JOURNAL ARTICLE
RANDOMIZED CONTROLLED TRIAL

Exposure to Free-Play Modes in Simulated Online Gaming Increases Risk-Taking in Monetary Gambling

Tahnee Frahn, Paul Delfabbro, Daniel L King
Journal of Gambling Studies 2015, 31 (4): 1531-43
25023183
This study examined the behavioral effects of practice modes in simulated slot machine gambling. A sample of 128 participants predominantly aged 18-24 years were randomly allocated to 1 of 4 pre-exposure conditions: control (no practice), standard 90% return to player, inflated return to player and inflated return with pop-up messages. Participants in all conditions engaged in monetary gambling using a realistic online simulation of a slot machine. As predicted, the results showed that those players exposed to inflated or 'profit' demonstration modes placed significantly higher bets in the real-play mode as compared to the other groups. However, the groups did not differ in relation to how long they persisted in the real-play mode. Pop-up messages had no significant effect on monetary gambling behavior. The results of this study confirm that exposure to inflated practice or "demo" modes lead to short-term increases in risk-taking. These findings highlight the need for careful regulation and monitoring of internet gambling sites, as well as further research on the potential risks of simulated gambling activities for vulnerable segments of the gambling population.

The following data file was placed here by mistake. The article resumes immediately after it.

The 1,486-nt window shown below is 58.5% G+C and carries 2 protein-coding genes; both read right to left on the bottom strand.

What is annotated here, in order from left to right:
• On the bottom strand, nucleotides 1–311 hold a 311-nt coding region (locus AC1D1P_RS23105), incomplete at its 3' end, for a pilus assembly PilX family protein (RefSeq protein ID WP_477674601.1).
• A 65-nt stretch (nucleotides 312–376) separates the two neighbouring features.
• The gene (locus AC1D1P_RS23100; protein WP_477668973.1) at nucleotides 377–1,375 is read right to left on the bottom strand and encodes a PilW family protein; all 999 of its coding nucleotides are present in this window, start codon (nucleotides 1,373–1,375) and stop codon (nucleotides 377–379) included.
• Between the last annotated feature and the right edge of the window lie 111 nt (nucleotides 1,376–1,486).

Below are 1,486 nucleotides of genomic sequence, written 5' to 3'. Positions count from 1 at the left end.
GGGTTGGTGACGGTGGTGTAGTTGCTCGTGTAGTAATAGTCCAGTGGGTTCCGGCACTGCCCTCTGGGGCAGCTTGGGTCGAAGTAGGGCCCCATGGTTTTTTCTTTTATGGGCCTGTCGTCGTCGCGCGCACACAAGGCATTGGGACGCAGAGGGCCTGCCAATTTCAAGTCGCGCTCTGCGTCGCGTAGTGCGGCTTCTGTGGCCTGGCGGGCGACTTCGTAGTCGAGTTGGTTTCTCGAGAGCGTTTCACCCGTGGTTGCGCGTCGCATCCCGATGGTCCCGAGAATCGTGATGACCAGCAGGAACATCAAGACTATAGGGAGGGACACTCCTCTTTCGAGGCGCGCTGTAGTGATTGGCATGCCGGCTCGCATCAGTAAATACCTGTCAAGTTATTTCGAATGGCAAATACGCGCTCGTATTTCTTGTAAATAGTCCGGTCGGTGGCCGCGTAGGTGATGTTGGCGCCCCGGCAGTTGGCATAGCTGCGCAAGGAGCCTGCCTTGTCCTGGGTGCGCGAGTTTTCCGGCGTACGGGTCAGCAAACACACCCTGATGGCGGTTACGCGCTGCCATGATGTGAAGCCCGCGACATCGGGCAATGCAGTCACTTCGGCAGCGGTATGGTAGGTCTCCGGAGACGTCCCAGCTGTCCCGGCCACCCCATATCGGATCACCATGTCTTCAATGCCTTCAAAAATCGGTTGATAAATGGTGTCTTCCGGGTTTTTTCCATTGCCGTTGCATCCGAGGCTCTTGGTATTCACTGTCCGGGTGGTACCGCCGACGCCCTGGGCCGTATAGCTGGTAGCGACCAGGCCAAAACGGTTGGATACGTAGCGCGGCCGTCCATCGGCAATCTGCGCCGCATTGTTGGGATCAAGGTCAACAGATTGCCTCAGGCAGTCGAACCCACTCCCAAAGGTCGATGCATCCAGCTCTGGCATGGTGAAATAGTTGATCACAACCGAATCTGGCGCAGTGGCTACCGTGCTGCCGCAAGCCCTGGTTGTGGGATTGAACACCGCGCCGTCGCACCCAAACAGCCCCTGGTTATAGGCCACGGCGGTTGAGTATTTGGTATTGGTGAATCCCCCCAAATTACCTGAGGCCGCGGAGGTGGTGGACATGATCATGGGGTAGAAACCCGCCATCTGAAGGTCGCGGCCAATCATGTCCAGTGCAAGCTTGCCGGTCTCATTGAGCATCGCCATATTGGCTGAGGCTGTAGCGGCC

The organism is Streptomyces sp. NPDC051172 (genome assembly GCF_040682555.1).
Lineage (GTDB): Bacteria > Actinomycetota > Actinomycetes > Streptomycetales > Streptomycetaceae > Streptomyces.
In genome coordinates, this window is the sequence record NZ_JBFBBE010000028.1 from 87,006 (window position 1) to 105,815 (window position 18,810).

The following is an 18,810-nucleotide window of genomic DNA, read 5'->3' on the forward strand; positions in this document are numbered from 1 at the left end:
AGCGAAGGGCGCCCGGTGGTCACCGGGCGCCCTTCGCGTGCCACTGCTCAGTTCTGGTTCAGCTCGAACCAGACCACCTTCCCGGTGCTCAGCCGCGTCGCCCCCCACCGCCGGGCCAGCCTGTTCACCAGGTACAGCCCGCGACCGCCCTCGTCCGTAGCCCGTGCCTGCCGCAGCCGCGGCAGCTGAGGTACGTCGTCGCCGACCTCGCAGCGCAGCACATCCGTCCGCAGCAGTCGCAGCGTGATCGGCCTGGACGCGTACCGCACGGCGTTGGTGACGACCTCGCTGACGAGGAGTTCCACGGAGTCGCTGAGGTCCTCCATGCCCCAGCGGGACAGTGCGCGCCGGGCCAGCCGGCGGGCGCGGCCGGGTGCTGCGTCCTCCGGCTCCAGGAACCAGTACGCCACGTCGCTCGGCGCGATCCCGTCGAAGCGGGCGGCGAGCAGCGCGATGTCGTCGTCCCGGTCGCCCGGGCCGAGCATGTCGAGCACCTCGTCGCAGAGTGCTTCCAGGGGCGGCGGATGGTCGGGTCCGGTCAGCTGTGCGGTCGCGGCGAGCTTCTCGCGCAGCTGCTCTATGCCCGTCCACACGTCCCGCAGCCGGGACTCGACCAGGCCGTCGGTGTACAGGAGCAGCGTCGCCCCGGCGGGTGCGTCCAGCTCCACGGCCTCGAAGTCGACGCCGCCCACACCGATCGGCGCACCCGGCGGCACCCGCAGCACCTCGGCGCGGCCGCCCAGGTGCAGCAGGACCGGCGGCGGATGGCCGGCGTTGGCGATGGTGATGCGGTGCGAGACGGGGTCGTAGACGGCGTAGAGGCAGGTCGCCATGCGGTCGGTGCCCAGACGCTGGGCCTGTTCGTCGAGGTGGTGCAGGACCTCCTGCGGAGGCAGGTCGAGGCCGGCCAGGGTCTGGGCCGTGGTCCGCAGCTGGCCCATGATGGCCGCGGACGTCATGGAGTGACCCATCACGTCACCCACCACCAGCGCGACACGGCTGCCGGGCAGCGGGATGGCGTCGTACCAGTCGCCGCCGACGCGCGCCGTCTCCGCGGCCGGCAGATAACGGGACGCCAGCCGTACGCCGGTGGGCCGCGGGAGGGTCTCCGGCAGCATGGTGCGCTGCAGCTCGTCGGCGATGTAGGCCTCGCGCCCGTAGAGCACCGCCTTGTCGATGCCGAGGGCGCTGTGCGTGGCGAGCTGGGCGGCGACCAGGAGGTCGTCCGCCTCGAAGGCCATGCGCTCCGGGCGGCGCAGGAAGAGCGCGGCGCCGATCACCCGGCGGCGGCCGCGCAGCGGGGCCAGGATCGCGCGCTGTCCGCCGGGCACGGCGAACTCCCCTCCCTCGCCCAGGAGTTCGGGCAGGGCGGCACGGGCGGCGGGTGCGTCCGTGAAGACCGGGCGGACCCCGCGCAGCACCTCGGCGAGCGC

Full Text Links

Find Full Text Links for this Article

Discussion

You are not logged in. Sign Up or Log In to join the discussion.

Related Papers

Remove bar
Read by QxMD icon Read
25023183
×

Save your favorite articles in one place with a free QxMD account.

×

Search Tips

Use Boolean operators: AND/OR

diabetic AND foot
diabetes OR diabetic

Exclude a word using the 'minus' sign

Virchow -triad

Use Parentheses

water AND (cup OR glass)

Add an asterisk (*) at end of a word to include word stems

Neuro* will search for Neurology, Neuroscientist, Neurological, and so on

Use quotes to search for an exact phrase

"primary prevention of cancer"
(heart or cardiac or cardio*) AND arrest -"American Heart Association"